P5 Report

There is a HEPAP meeting going on today, with release of the long-awaited P5 report prioritizing future HEP spending. The report is available here now, to be officially unveiled later in the day and discussed at the HEPAP meeting. The muon collider as a future project gets a strong endorsement as the “muon shot”.

The full report is now available here.

See press coverage of this at Nature and the New York Times.

There will be continued discussion of the P5 report at HEPAP tomorrow, and at a Town Hall at Fermilab on Monday.

While the theory side of HEP in principle is part of this report, the attention to theory is minimal, with the report recommendations about theory, in total:

  • The substance-less “Enhance research in theory to propel innovation, maximize scientific impact of invest-
    ments in experiments, and expand our understanding of the universe.”
  • A more substantive call to give university theorists on DOE grants more money, with no attempt to prioritize what the money would be for:

    Increase DOE HEP-funded university-based theory research by $15 million per year in 2023 dollars (or about 30% of the theory program), to propel innovation and ensure international competitiveness. Such an increase would bring theory support back to 2010 levels. Maintain DOE lab-based theory groups as an essential component of the theory community.

    In the page or so of text about theory, the emphasis is on the phenomenology part of theory in contact with experiment. About formal theory there is just

    Theorists uncover the mathematical patterns that describe the universe and explore alternate mathematical universes to deepen our understanding of nature. Theoretical investigations into quantum gravity have unlocked connections between extreme space-time geometries and information theory. The perspectives theorists bring to particle physics play an important role in inspiring young scientists.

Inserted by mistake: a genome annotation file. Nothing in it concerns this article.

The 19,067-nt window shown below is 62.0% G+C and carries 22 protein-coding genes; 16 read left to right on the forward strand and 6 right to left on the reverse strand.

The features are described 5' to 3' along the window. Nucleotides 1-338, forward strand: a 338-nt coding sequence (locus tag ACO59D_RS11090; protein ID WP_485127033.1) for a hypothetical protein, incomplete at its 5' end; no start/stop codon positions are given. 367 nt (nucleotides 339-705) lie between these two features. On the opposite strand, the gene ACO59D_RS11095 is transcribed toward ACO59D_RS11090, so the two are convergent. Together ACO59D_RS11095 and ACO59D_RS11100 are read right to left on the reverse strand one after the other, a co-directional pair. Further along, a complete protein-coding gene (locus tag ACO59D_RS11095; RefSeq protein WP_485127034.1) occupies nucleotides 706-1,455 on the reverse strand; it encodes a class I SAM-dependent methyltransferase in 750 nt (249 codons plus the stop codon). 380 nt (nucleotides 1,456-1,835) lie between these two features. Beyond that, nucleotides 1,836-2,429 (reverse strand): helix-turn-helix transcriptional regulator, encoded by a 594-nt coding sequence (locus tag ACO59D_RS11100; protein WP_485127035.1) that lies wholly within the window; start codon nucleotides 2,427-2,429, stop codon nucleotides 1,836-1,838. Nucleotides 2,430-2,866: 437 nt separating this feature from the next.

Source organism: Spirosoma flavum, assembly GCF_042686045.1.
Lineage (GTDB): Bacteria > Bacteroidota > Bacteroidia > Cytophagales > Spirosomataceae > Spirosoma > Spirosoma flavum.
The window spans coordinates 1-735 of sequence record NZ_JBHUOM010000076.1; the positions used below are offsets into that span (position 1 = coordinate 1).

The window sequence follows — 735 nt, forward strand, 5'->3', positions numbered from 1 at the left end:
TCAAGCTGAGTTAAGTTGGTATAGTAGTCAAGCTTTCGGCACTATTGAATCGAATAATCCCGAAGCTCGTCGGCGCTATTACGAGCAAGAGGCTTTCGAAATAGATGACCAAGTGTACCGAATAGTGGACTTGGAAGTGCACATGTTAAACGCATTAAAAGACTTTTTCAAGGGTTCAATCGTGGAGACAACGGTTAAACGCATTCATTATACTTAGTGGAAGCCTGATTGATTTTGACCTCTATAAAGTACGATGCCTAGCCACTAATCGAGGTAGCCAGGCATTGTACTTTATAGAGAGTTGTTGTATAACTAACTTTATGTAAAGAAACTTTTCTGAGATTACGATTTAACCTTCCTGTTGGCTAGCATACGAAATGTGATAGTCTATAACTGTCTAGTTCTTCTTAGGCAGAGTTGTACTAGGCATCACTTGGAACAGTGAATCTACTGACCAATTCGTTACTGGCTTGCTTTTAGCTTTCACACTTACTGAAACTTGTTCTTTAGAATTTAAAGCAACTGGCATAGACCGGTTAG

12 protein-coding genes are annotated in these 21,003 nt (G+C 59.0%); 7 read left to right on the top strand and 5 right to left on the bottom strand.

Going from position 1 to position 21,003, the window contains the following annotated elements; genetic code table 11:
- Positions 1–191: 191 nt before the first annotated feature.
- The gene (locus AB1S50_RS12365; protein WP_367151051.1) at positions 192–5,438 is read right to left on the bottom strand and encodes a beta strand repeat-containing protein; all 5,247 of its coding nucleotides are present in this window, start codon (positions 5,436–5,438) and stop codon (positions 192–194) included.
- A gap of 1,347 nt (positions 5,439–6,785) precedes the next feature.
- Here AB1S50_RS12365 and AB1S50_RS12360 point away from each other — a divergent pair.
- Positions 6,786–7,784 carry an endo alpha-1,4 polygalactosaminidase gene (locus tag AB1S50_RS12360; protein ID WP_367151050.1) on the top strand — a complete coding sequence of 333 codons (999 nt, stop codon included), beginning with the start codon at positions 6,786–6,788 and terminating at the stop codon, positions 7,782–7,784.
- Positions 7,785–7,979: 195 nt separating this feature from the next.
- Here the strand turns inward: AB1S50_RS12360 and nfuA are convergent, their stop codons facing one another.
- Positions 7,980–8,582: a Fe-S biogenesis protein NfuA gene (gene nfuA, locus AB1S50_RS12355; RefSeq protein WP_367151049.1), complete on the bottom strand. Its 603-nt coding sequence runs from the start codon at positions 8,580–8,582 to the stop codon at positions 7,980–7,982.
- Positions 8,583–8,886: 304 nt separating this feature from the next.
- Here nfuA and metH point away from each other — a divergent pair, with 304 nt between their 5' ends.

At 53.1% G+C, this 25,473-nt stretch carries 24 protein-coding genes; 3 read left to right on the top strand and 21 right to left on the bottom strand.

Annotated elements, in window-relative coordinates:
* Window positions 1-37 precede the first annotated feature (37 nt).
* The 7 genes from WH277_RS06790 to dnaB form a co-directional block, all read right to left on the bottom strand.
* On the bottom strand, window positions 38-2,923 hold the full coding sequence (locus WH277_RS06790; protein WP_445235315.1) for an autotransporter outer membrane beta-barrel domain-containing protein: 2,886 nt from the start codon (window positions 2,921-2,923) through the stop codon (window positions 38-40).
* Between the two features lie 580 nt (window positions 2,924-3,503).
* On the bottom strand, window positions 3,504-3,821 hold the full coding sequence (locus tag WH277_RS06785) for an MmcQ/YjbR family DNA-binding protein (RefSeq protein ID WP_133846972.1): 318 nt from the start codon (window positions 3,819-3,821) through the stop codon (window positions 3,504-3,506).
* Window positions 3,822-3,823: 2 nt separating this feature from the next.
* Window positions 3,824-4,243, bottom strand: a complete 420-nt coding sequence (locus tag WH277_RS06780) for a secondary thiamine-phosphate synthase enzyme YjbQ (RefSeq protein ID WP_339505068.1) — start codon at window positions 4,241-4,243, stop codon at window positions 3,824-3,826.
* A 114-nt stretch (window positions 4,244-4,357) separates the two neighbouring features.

Update: Sabine Hossenfelder has her reaction to the P5 report here. I’m sympathetic to her critique that, as far as experiments go, the report is an argument for “more of the same”. But I’m not at all sympathetic to her alternative: “Personally, I think what they should do is spend some money on serious theory development” instead of funding experiments. If there’s a part of science where money spent by the US has been much more of a waste than in HEP experiment, it’s HEP theory, which is now pretty much intellectually dead. There’s a good argument that the way HEP theory funding works has been a driving factor in this fatal illness, so that the problem with HEP theory is not too little funding but too much.

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12 Responses to P5 Report

  1. p. says:

    “This less favorable scenario will lead to a loss of US leadership in many areas, especially the science of the G3 dark matter experiment, and will damage our reputation as a reliable international host for DUNE and as a partner for a Higgs factory. We still make investments in the future, but at a significantly reduced level for small-scale experiments, including ASTAE, theory, computing, instrumentation, and collider R&D. In this scenario, it would be increasingly difficult to maintain US competitiveness as an international partner in accelerator technology.” -p43

    Can someone explain please to an obvious idiot, WTF the USA feels the need to lead the world in this? Is there no comprehension about these folk that such a policy is seen as elitist, narcissistic, capitalist juggernaut? Or is that the deliberate intent? Or maybe you think the rest of the world is such a corrupt load of savages they need leading? Just curious

  2. Peter Woit says:

    I think you’re not understanding the nature of this report. It’s intended as a prioritization of requests from the US HEP physics community to US government agencies for funding. The intended audience is government officials, legislators, etc. who will be asked to approve large expenditures for HEP research. No one is going to try to make the case to a US congressman: “give us $1 billion/year so we can do research second in importance to what the Europeans are doing at CERN.”